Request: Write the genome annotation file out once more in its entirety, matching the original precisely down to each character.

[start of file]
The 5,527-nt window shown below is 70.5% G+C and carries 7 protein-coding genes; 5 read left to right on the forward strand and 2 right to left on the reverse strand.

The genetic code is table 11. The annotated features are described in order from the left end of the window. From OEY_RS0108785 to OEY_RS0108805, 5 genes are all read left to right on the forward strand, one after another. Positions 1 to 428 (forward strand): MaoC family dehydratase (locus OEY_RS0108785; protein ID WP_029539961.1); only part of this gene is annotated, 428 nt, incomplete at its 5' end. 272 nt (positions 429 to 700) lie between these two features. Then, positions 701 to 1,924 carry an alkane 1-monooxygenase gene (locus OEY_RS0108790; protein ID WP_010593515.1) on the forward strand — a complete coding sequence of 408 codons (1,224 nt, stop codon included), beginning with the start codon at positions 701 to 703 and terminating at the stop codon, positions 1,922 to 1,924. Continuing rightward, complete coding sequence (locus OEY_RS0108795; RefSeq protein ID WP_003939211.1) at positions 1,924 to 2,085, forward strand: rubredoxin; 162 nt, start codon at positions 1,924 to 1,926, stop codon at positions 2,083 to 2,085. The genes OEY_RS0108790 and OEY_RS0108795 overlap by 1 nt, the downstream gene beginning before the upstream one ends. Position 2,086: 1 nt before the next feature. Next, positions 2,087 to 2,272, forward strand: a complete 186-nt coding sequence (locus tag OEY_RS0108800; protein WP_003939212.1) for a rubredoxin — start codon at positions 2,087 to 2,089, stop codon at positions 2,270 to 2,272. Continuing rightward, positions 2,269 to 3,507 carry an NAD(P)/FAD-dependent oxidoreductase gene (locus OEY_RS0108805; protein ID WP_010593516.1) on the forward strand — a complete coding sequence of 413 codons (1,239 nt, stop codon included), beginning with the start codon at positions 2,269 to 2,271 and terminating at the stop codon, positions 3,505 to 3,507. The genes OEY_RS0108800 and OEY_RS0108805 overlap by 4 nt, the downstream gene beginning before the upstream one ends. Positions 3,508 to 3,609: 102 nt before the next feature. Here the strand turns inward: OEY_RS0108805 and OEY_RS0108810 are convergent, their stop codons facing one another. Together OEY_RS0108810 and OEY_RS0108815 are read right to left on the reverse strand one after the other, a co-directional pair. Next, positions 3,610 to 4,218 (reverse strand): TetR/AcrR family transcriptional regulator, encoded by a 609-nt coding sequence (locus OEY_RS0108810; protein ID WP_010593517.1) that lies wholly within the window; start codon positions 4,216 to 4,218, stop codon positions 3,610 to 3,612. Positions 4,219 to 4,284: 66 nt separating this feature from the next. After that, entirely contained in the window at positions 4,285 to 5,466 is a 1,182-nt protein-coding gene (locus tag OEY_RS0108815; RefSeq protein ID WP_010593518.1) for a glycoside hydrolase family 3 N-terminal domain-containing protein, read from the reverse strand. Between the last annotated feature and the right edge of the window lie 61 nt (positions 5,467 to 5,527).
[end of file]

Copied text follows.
The 5,527-nt window shown below is 70.5% G+C and carries 7 protein-coding genes; 5 read left to right on the forward strand and 2 right to left on the reverse strand.

The genetic code is table 11. The annotated features are described in order from the left end of the window. From OEY_RS0108785 to OEY_RS0108805, 5 genes are all read left to right on the forward strand, one after another. Positions 1 to 428 (forward strand): MaoC family dehydratase (locus OEY_RS0108785; protein ID WP_029539961.1); only part of this gene is annotated, 428 nt, incomplete at its 5' end. 272 nt (positions 429 to 700) lie between these two features. Then, positions 701 to 1,924 carry an alkane 1-monooxygenase gene (locus OEY_RS0108790; protein ID WP_010593515.1) on the forward strand — a complete coding sequence of 408 codons (1,224 nt, stop codon included), beginning with the start codon at positions 701 to 703 and terminating at the stop codon, positions 1,922 to 1,924. Continuing rightward, complete coding sequence (locus OEY_RS0108795; RefSeq protein ID WP_003939211.1) at positions 1,924 to 2,085, forward strand: rubredoxin; 162 nt, start codon at positions 1,924 to 1,926, stop codon at positions 2,083 to 2,085. The genes OEY_RS0108790 and OEY_RS0108795 overlap by 1 nt, the downstream gene beginning before the upstream one ends. Position 2,086: 1 nt before the next feature. Next, positions 2,087 to 2,272, forward strand: a complete 186-nt coding sequence (locus tag OEY_RS0108800; protein WP_003939212.1) for a rubredoxin — start codon at positions 2,087 to 2,089, stop codon at positions 2,270 to 2,272. Continuing rightward, positions 2,269 to 3,507 carry an NAD(P)/FAD-dependent oxidoreductase gene (locus OEY_RS0108805; protein ID WP_010593516.1) on the forward strand — a complete coding sequence of 413 codons (1,239 nt, stop codon included), beginning with the start codon at positions 2,269 to 2,271 and terminating at the stop codon, positions 3,505 to 3,507. The genes OEY_RS0108800 and OEY_RS0108805 overlap by 4 nt, the downstream gene beginning before the upstream one ends. Positions 3,508 to 3,609: 102 nt before the next feature. Here the strand turns inward: OEY_RS0108805 and OEY_RS0108810 are convergent, their stop codons facing one another. Together OEY_RS0108810 and OEY_RS0108815 are read right to left on the reverse strand one after the other, a co-directional pair. Next, positions 3,610 to 4,218 (reverse strand): TetR/AcrR family transcriptional regulator, encoded by a 609-nt coding sequence (locus OEY_RS0108810; protein ID WP_010593517.1) that lies wholly within the window; start codon positions 4,216 to 4,218, stop codon positions 3,610 to 3,612. Positions 4,219 to 4,284: 66 nt separating this feature from the next. After that, entirely contained in the window at positions 4,285 to 5,466 is a 1,182-nt protein-coding gene (locus tag OEY_RS0108815; RefSeq protein ID WP_010593518.1) for a glycoside hydrolase family 3 N-terminal domain-containing protein, read from the reverse strand. Between the last annotated feature and the right edge of the window lie 61 nt (positions 5,467 to 5,527).